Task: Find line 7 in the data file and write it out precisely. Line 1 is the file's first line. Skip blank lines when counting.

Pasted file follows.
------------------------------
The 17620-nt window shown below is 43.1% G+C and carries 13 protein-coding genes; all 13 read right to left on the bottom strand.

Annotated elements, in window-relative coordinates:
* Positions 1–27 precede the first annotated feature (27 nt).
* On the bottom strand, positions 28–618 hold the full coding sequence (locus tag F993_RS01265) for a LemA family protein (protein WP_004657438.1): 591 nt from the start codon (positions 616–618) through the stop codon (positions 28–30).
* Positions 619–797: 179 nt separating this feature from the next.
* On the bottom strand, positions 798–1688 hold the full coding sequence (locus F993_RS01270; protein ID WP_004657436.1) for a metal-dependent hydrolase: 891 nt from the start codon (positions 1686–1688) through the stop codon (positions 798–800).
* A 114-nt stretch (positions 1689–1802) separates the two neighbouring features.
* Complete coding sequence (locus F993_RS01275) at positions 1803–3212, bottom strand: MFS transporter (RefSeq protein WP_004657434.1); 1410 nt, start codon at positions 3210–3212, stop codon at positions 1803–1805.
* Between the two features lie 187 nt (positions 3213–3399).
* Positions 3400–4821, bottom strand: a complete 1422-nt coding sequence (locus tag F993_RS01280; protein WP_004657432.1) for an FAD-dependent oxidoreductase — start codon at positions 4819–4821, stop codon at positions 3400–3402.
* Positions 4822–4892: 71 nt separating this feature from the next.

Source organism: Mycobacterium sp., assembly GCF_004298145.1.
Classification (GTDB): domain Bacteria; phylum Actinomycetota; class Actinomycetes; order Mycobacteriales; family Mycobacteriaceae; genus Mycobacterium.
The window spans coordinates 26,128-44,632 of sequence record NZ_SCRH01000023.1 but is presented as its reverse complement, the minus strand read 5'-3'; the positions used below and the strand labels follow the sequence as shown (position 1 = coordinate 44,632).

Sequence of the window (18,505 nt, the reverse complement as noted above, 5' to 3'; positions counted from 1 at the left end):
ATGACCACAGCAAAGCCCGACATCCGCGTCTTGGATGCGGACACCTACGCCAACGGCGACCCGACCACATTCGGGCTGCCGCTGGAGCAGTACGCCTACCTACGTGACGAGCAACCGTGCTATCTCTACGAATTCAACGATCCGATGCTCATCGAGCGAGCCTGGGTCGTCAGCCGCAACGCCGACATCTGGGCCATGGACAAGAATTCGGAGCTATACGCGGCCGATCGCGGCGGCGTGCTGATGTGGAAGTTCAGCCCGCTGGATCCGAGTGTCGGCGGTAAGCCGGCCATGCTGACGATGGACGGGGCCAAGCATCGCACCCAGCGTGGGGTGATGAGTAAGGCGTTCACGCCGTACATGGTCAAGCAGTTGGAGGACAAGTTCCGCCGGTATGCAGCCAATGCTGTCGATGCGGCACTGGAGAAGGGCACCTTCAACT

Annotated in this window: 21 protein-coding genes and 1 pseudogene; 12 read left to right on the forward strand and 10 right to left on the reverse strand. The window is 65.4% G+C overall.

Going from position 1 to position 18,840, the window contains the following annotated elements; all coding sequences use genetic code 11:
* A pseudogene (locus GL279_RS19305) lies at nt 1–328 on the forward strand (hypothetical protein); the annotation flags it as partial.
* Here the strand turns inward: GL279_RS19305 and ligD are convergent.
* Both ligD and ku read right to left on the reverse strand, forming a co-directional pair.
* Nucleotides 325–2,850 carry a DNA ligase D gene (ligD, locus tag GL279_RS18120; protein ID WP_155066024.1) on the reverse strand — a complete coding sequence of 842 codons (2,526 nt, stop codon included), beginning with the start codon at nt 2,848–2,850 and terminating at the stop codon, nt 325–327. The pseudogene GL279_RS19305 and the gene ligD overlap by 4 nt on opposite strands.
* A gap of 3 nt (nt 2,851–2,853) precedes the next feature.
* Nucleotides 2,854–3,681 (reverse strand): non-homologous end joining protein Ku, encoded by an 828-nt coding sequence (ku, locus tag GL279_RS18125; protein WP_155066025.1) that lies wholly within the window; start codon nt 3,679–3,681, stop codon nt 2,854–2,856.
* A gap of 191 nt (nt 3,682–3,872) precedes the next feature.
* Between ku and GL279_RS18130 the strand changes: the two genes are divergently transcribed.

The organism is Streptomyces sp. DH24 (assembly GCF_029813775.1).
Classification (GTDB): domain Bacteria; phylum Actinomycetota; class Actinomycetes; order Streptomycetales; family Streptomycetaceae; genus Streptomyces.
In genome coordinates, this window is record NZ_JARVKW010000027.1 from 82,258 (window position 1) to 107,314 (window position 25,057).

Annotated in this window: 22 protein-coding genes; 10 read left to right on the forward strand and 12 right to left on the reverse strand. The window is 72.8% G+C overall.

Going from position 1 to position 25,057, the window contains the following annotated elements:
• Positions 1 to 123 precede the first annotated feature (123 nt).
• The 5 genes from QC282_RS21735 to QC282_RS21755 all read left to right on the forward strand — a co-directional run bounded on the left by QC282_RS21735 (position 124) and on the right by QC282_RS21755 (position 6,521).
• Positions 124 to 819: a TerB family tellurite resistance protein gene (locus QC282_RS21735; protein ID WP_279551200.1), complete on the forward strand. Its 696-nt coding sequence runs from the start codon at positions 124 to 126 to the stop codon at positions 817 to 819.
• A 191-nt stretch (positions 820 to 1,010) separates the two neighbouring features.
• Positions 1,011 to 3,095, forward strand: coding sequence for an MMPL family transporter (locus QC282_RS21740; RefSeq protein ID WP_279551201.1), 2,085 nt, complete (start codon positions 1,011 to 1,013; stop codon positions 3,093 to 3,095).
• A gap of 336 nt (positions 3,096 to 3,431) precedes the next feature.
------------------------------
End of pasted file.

* A 114-nt stretch (positions 1689–1802) separates the two neighbouring features.